Note: Some of this post is adapted from “How Much Reality Can I Take,” posted originally on April 16, 2011.
“Time for another sweeping generalization: YA novels will end with more connections (new ones or healed ones) than disconnections. And most certainly, the book’s major relationships will not be left disconnected.….that teen reader is delivered to an emotionally safe landing place. The assurance that there will be such a landing place represents the line between YA and adult literary fiction.”
By page 24 of the YA novel Rage: A Love Story by Julie Anne Peters, we learn that the protagonist, Johanna, has lost her mother, has been abandoned by her sister, has been assaulted by a mentally disabled boy at school, and has a crush on a decidedly violent girl named Reeve. Oh, and did I mention that Johanna works for hospice?
When I pick up novels, I need a coherent story woven to produce meaning. I don’t turn to narrative for a “here’s what’s happening” reflection of reality, the fact that life is terrible sometimes or all the time. There is plenty of hell on earth to go around–disconnection, as Qualey calls it, abandonment, and abuse. Johanna of Rage connects with no one, really, in these first pages and is pretty much abandoned or ignored by everyone. She also shows no signs of conscience or love. Her actions are based on either fear and lust.
This doesn’t mean Johanna won’t find parts of her best self beyond page 24. I just wasn’t willing to wait around for a sign.
By page 24 of my YA novel, How Wendy Redbird Dancing Survived the Dark Ages of Nought, we’ve seen Wendy at age 15 ripped from her home to a new state, furious with her narcissistic mother, and bullied by a Mean Girl. Enough bad things happen that a writing partner told me at one point during the drafting process, “I just want to see Wendy happy.”
I understood what she meant. I answered this concern by showing Wendy passionate about something, which led to new chapter where Wendy struts down a school hallway with her life soundtrack blaring, Michael Jackson’s “Wanna Be Startin’ Somethin’.” Wendy’s not doing cartwheels of delight, but she’s empowered and she’s inspired, enough to take on the Mean Girl. I also revised to introduce two other teens, Tanay and Andrew, who reach out to Wendy and show an interest. It’s not happy-happy-joy-joy portrayal of life, but, there’s some hope for real relationship.
Is that enough light to balance the darkness? I like to think so.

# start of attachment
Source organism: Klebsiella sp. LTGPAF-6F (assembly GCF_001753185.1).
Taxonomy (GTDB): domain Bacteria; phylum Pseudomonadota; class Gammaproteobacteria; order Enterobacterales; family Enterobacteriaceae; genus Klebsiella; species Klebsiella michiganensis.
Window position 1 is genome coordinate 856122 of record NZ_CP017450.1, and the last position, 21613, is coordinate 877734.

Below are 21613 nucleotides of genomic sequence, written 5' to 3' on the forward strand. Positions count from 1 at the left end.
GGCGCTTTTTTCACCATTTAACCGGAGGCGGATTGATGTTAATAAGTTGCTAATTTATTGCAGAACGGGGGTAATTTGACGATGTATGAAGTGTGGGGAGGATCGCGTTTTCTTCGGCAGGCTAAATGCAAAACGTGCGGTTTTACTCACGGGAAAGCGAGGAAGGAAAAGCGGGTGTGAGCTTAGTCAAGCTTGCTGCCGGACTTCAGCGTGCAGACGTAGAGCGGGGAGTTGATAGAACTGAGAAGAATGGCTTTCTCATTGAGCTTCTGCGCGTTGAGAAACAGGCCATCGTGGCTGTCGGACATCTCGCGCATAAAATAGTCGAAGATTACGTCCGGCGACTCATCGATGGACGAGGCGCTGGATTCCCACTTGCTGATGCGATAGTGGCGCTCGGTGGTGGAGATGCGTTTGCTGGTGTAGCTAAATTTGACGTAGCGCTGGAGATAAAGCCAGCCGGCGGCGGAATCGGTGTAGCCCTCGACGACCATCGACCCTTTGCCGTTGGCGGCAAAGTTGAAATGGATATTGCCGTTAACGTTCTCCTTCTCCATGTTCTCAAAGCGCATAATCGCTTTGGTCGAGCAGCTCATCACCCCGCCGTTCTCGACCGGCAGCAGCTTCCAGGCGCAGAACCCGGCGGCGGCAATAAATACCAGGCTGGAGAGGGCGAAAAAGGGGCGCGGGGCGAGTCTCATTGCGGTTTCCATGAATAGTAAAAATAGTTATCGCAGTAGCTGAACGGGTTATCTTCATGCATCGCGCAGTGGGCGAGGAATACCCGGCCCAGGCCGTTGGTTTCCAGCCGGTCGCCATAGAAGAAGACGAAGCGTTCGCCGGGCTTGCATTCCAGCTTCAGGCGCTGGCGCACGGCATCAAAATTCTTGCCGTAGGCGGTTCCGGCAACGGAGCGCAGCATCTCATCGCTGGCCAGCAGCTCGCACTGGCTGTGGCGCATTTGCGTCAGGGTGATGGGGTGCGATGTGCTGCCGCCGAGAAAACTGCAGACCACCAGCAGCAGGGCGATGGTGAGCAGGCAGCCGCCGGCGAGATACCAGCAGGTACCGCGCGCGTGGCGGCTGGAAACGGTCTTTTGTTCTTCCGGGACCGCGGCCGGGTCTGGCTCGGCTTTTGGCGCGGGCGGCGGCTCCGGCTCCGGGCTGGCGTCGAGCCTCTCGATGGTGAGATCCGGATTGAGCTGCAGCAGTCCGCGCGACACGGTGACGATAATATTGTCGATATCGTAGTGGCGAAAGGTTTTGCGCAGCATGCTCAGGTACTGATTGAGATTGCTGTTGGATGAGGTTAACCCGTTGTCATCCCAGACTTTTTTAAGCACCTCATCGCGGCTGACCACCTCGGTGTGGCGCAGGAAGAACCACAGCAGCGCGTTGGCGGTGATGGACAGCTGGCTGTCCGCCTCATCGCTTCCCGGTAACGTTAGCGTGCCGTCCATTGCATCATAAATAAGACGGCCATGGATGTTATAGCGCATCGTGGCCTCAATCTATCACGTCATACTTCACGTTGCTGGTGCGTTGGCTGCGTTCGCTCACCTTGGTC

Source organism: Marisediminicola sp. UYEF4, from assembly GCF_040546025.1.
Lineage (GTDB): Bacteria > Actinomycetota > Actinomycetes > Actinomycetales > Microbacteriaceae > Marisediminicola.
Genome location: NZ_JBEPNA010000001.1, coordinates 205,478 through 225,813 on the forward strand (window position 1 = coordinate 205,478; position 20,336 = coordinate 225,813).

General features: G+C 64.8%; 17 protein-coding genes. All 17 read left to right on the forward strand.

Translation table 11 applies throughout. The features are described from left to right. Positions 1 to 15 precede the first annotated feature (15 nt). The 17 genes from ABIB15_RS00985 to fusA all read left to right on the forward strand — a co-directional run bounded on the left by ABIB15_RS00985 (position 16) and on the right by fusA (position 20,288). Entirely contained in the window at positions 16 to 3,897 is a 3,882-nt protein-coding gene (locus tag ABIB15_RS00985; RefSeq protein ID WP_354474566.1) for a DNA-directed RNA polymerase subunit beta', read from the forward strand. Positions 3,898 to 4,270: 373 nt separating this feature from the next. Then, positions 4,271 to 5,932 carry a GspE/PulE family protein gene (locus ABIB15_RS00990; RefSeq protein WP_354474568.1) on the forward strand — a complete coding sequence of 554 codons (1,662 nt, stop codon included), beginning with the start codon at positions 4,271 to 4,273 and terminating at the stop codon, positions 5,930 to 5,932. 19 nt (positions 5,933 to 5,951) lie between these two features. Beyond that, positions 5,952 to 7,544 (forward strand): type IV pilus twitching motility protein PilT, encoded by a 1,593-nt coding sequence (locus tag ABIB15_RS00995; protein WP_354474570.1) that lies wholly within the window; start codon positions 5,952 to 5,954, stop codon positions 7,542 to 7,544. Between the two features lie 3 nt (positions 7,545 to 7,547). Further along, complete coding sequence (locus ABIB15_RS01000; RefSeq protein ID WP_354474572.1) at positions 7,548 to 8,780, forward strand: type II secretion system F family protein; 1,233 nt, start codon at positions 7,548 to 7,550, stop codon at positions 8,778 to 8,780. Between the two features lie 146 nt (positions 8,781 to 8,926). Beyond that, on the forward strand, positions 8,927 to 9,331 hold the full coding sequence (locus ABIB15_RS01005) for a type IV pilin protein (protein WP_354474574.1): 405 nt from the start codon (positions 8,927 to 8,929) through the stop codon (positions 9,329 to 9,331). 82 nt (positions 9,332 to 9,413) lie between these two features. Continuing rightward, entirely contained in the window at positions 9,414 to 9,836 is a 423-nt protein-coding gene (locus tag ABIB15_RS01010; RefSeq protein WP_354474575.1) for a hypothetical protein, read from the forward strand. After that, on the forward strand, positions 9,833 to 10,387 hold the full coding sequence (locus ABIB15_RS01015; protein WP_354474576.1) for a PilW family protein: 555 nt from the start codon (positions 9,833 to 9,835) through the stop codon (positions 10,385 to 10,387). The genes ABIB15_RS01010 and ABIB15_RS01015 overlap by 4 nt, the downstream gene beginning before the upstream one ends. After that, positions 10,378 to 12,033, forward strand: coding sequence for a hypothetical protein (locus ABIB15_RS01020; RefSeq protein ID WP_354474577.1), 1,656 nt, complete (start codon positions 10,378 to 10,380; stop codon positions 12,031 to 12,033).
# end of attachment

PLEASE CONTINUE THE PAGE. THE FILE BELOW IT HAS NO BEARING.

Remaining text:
I’m a huge fan of The Wire, The Killing, The Sopranos, Six Feet Under, and House of Cards. I willingly follow gruesome mafia killings, sociopathic politicians, and desperate drug deals. I do avert my eyes, I do gasp in horror, and I do think about these situations long after the credits roll. Why? In each of these stories, someone has hope, faith, or ambition to change something. The characters grow, they face consequences of their actions, and they struggle to find meaning. Even the sociopaths get their due; no one escapes unscathed.
Officer McNulty of The Wire strives to be “natural police,” and Bunk and other cops rise to the occasion alongside him. In Episode 4 of Season 1, McNulty and Bunk return to an old murder scene, and while cussing colorfully with gruesome images of the murder victim splayed out on kitchen linoleum, garner enough evidence that sloppy police work didn’t recover before. They go back to do a job right, and amidst the graphic horror of things, there is renewal and hope.
Weeds, on the other hand, I had to stop watching. Tell me if you love it and found a moment of redemption; I couldn’t stick around with the careless, flippant, and nihilist lifestyles.
I write about sexual abuse and recovery. I write about racism and adultery and envy and isolation. There are sociopaths, and there are pedophiles. But as I present shades of various hells on earth, I need to know there is love and redemption somewhere in this mess. I need my Wendys to find a reason to keep dancing.
Nihilism supposes that no one’s looking out for us. No one cares now or later. If the world you write about has no journey towards Good or Right, just photographic rendering of actions, habits, and tendencies, then those readers like me who believe there’s a purpose to our lives may not stay for the rest of the show.